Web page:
Benefits of a Mind/Body Connection
You inevitably know a person with a strong mind-body relationship. They act as a beacon of light and wellness, with the ability to inspire endlessly. Their mental strength is so impressive you wonder if they were just born that way.
It’s easy to think people exuding confidence, positivity, and strength have been given an innate gift. In reality, they just learned the power of honing a mind-body connection.
But how does one cultivate this connection? And why is it so helpful?
Signs of a misconnection between mind and body:
- Frequently injure yourself but can’t remember an event or pinpoint a cause
- Diet out of sync with what your body needs/craves, which can contribute to fatigue, general sense of digestive discomfort, frequent sickness
- Inability or struggle with pushing past challenges, physically or mentally “gives up easily”
- Stress easily overcomes you, contributes to a lack of sleep
- Struggle with a general sense of depression/anxiety
Although a strong mind-body connection doesn’t act as a cure-all, being informed about what is happening to your body can help you understand what it is you need to do to nourish your being into a better life.
Coordination between your mind and body doesn’t just “happen.” Being aware of your body and the changes that take place when you move, eat, rest, play, can prevent injury and lead to an overall healthier way of living. But if you’ve never really paid too close attention to this connection, where do you start?
Get curious about what your brain is doing when you’re moving. Mindful meditation can act as a way to gather information. Focus on each chakra carefully as you meditate, paying attention to each body center and imagining filling it with light. Think about how that place feels, what it looks like, and hold on to that for at least 30 seconds. Apply this meditation for every movement: when you’re driving, grip the steering wheel and notice the sensation in each finger. When you’re practicing yoga, tune in to each muscle, fiber, ligament, tendon, that is working while you flow through an asana. Intentionally feel the way your yoga instructor describes each movement. When you’re running, notice how your feet hit the ground and how the energy from the earth reverberates through your body, eventually escaping from the crown of your head. With each movement, allow the knowledge of that effort inform your mind as to how it is making you feel.
Seek Out a Mentor
Employing a mind body mentor can do wonders to your progress. An acupuncturist, bodyworker, yoga instructor, or coach can guide you through a deeper connection between mind and body. They can act as a third party in an effort to allow this connection to grow positively. Noticing when we tend to overthink or dwell on negativity is the first step, but replacing this behavior is the ultimate goal. Through a mind body mentor, exercises, treatments, and personalized study can aid this shift in perspective, leading to an increased awareness of what the mind and body are capable of when they are working together. This is especially evident in yoga and fitness where a mentor can assist you in pushing past your comfort zone while still staying safe physically.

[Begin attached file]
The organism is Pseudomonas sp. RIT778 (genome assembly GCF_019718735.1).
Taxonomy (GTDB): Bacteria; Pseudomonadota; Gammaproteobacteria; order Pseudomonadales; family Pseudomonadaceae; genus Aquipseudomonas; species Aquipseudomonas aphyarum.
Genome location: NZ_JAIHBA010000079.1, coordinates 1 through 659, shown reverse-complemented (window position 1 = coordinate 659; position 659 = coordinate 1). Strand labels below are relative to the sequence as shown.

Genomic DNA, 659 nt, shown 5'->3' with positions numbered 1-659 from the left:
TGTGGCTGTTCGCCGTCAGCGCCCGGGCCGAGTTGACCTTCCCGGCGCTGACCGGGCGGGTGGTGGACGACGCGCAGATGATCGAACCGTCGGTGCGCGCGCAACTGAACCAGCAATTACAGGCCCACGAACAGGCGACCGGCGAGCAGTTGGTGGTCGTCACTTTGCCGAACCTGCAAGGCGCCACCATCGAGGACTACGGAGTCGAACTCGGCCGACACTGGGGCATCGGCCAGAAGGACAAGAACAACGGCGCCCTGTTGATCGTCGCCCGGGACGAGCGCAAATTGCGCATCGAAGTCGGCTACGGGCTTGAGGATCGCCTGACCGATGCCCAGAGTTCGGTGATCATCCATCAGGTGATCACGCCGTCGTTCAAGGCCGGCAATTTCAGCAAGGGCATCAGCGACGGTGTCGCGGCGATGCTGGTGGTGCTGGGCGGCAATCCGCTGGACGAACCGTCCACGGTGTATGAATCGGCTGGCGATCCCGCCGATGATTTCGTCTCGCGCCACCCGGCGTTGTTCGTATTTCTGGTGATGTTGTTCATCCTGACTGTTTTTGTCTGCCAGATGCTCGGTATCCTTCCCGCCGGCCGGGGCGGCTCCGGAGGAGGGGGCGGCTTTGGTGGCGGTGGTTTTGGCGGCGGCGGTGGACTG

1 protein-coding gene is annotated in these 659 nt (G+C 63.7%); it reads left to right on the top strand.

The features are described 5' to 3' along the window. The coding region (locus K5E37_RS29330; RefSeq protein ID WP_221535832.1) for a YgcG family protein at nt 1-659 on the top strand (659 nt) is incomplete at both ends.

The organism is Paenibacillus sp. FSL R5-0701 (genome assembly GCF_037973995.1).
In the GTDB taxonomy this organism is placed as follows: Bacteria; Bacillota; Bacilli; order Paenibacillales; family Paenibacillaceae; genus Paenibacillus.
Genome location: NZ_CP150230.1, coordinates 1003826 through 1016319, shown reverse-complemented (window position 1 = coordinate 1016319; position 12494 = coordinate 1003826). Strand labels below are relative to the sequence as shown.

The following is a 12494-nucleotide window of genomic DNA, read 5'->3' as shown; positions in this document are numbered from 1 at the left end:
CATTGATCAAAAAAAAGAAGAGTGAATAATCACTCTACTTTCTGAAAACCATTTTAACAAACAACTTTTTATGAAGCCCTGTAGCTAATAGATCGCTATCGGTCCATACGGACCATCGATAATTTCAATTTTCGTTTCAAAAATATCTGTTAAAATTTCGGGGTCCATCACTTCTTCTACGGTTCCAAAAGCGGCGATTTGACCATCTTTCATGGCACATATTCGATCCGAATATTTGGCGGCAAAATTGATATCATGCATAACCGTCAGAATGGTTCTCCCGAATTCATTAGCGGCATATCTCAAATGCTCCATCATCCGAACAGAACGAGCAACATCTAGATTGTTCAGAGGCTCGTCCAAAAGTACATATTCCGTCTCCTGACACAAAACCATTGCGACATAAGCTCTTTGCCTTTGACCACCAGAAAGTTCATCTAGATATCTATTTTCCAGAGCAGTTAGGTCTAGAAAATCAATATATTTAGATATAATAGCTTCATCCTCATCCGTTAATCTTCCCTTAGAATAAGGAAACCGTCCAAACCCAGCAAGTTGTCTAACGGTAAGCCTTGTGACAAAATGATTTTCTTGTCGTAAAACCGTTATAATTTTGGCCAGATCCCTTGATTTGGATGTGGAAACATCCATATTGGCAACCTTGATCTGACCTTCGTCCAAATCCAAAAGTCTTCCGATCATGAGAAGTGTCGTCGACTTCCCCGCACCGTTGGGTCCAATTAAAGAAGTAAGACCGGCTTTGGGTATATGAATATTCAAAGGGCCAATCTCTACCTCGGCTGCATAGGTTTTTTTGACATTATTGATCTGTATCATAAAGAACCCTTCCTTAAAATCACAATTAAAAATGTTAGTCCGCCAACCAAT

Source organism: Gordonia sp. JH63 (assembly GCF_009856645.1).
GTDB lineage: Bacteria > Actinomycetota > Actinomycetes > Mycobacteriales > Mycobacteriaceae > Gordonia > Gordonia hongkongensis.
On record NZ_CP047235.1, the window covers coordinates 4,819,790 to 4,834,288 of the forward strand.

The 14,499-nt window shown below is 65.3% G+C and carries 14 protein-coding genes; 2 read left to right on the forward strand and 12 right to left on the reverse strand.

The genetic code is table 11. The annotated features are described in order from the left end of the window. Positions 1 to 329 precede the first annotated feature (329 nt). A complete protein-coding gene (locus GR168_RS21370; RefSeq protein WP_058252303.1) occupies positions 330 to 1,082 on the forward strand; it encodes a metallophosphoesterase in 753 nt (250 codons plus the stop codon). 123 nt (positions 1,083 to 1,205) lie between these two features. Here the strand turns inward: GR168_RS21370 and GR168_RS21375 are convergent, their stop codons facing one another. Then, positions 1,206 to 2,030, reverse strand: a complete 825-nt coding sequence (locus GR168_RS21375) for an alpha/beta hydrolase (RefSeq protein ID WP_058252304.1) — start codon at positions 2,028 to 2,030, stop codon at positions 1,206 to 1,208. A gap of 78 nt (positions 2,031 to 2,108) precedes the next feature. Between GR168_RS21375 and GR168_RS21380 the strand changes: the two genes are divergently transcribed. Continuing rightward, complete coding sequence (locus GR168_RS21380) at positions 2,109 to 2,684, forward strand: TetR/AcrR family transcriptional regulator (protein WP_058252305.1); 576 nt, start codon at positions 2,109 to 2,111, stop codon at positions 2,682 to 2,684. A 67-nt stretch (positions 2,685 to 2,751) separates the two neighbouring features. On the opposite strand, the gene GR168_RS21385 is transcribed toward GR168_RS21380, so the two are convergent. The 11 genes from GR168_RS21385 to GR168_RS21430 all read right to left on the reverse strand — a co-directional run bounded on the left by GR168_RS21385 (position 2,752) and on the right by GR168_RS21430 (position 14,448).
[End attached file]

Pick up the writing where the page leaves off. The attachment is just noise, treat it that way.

Being kind to yourself and your body on your journey to self-discovery is key. Often times, we attempt to apply perfectionism to our mind-body connection, and negative thoughts tend to permeate our practices. “I can’t do this,” or “I’m not strong enough” can constantly inform our bodies that we can’t do something that we are actually more than capable of doing. Conversely, scolding ourselves for not thinking positively constantly can also sabotage our journey to wellness. Being kind to yourself is not only advantageous, it’s critical. Dedicating your practice to loving yourself exactly how you are is a great place to start. See yourself as a younger version and treat that child with nothing but love and acceptance. Speak to yourself as you would a child in need of nurturing.
Notice. Seek Out. Practice. Repeat. And most of all, love yourself enough to keep going.
Author: Sarah Ronau, Tahoma, CA